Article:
29. O. Mata-Mendez, J. Avendano, and F. Chavez-Rivas, “Rigorous theory of the diffraction of Gaussian beams by finite gratings: TM polarization,” J. Opt. Soc. Am. A **23**, 1889–1896 (2006). [CrossRef]

*E*and

_{y}*H*, the derivative of the electric field and the derivative ε

_{y}^{−1}∂

*H*/∂

_{y}*z*of the magnetic field are continuous as well. With the help of equations (13–14) and (18) a pair of equations is obtained at the first interface (

*z*= 0): where the sums run from

*μ*= 0 for TM and from

*μ*= 1 for TE polarization to infinity.

*S*(

_{trans}*k*) and

_{x}*a*,

_{μ}*b*where

_{μ}*defined by equation (12). The integral*

_{ν}*S*is an overlap integral of the incident beam and the eigenmode of the slit and the integral

_{ν}*F*and

_{μ}*∂F*/

_{μ}*∂z*are We substitute those expressions into the second equations of the equations system (21–22) and get

**N**being defined as

**a**and

**b**.

*S*and

_{trans}*S*. In particular, the transmitted power

_{re f}*T*, see (20), can be expressed as where

*β*are complex, so each eigenmode is attenuated while it propagates from the entrance to the exit. The incoming field excites eigenmodes in the slit. The strength of the excitation is defined by the overlap of the eigenmode and the incoming field given by a certain distribution of transverse wave vectors

_{μ}*k*. This means, that the slit acts as a complex spatial filter, acting differently on the spatial frequencies

_{x}*k*according to the damping of the respective mode excited in the slit. The higher the value of the initial

_{x}*k*the stronger is the interaction of the light with the slit walls. Those modes are damped even stronger for deeper slits. If a certain thickness

_{x}*h*is exceeded only the first mode will reach the exit of Region II, effectively leaving mainly two spatial frequencies

*k*= ±i

_{x}*γ*

_{1},

*k*= ±i

_{x}*γ*

_{2}in the transmitted signal (see Eq. (12)). This holds true in general for both polarizations with one notable difference. For s-polarization besides the propagating modes there are two plasmonic modes, which are exponentially localized at the slit walls. For narrow slits the plasmons are damped less than all the other modes. Hence, the electric field distribution at the photodiode may develop two distinct spatial peaks - each at it’s wall of the slit.

### 3.4. Numerical simulations and discussion

*x*

_{0}the procedure of finding the unknowns

**a**and

**b**(see Eq. (26)) was as follows. As a first step, roots of Eqs. (7) were calculated by built-in iterative MatLab procedures. The values of the propagation constant

*β*for a perfectly conducting wall were used as an initial guess. For plasmonic modes, an initial guess was the propagation constant

_{ν}^{−8}. In general, the typical length of the unknown vectors was about 40–50 elements due to the beamwidth of the incident field close to the wavelength. All dielectric constants were taken from [30]. We carefully choose free parameters of the theory (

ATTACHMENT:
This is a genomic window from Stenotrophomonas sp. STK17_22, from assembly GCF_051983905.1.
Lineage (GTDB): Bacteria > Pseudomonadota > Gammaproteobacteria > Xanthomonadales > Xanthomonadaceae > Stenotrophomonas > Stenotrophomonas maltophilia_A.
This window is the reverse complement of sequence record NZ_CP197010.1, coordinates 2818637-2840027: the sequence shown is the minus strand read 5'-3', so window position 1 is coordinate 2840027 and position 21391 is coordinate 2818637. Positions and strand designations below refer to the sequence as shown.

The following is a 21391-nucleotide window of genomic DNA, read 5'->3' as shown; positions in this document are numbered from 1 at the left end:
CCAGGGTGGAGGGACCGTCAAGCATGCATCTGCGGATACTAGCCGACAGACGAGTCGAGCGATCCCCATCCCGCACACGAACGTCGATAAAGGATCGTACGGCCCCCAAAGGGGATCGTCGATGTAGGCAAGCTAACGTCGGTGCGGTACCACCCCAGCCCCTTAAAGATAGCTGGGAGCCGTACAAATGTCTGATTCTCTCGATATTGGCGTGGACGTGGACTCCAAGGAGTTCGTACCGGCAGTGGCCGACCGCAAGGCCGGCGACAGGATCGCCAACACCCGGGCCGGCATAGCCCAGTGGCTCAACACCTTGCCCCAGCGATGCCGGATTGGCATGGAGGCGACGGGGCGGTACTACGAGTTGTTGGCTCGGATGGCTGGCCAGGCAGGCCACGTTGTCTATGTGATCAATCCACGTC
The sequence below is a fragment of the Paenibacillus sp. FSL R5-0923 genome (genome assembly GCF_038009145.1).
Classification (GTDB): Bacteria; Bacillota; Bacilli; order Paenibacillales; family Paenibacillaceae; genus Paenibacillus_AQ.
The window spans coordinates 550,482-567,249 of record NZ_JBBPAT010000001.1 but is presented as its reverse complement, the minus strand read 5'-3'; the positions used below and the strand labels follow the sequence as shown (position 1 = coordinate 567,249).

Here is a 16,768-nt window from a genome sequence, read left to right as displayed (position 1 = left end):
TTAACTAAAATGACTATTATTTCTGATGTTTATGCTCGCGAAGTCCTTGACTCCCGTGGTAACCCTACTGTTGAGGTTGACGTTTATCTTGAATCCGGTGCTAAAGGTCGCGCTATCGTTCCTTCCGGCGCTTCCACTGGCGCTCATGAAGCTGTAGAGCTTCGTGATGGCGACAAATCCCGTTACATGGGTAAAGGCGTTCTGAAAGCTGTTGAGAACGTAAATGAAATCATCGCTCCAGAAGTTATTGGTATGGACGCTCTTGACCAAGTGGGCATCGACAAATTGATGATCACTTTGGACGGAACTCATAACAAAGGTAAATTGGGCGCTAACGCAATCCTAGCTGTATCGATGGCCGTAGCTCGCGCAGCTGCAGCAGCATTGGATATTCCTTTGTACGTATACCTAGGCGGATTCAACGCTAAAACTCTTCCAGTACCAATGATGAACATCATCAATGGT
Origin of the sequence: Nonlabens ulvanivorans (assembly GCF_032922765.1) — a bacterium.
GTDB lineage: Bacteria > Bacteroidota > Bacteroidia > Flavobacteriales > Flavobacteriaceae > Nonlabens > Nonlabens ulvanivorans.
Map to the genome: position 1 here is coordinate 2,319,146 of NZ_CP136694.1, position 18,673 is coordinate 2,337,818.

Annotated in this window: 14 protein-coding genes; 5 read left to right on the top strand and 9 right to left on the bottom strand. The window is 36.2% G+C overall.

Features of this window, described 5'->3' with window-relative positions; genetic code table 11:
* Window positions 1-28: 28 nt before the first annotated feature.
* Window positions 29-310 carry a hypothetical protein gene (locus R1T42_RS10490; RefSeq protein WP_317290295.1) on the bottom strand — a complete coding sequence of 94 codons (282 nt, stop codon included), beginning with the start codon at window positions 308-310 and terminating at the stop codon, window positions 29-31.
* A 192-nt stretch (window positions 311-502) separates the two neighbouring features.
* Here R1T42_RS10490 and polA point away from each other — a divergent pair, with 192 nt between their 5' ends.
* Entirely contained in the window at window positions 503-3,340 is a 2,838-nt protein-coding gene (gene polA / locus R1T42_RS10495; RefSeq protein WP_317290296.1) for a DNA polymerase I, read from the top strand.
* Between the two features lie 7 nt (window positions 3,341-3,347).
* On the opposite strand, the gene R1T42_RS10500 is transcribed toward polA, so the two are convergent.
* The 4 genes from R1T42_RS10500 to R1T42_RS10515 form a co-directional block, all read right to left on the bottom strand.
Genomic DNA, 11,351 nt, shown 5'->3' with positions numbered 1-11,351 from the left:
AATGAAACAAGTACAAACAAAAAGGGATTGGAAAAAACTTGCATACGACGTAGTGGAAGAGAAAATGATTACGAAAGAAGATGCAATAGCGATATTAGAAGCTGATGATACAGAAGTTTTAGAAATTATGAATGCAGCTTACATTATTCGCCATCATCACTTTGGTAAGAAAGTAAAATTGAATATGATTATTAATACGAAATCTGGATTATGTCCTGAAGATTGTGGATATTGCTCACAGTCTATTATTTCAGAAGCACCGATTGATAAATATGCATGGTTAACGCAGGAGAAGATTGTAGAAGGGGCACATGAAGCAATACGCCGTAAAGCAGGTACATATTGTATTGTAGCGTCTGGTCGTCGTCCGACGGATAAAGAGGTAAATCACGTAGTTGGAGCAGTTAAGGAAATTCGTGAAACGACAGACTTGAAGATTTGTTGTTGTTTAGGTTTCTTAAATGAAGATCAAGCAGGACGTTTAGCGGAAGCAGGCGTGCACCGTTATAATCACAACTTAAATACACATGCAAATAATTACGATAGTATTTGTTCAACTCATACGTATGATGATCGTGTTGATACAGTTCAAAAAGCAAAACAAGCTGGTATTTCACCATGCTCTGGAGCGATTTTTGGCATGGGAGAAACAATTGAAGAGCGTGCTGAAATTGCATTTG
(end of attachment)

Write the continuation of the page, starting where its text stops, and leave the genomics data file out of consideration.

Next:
*w*

_{0}

*= 0.9*

_{p}*w*

_{0}

*= 0.55*

_{s}*λ*) to achieve the best possible agreement with our experimental data. The FWHM of the squared electric fields in the model are

*w*= 0.8

_{p}*w*and slightly differ from the expected in our setup [23

_{s}23. B. Richards and E. Wolf, “Electromagnetic Diffraction in Optical Systems. II. Structure of the Image Field in an Aplanatic System,” Proc. R. Soc. A **253**, 358 – 379 (1959). [CrossRef]

*z*the electric field distribution is approximate, see Section 3.2. The beam is impinging from the top and the thickness of the knife-edge is

*h*= 200 nm. The observed patterns are similar to those observed during the diffraction of the beam from a wedge, see for example [31

31. Y. Z. Umul, “Scattering of a Gaussian beam by an impedance half-plane,” J. Opt. Soc. Am. A **24**3159–3167 (2007). [CrossRef]

*λ*= 780 nm for s-polarization, whereas at

*λ*= 532 nm the plasmonic modes are attenuated comparatively fast due to increased absorption. For that reason localization of an s-polarized field is less strong in the latter case.

*h*= 200 nm) and illustrate the importance of plasmonic modes in the transmission of the TM fields (s-polarized) at next. The amount of power transmitted by the plasmonic modes as a function of beam displacement is plotted in Fig. 8 (a). We see that due to their spatial extent into the metal knife-edge plasmonic modes have a noticeable influence on the transmission, even, if most of the beam is blocked. So, for a gold film at

*λ*= 532 nm they account for up to 90% of the transmitted power for a beam impinging on the slit walls. For Ni and Ti samples this value decreases to nearly 70%, while at

*λ*= 780 nm the Au-knife-edge maintains it’s plasmonic properties. The last point we have to note is that still a non-zero amount of energy is transmitted by plasmons even for the beam centered in the slit. This happens due to the excitation of the coupled plasmons pair on both walls of the slit.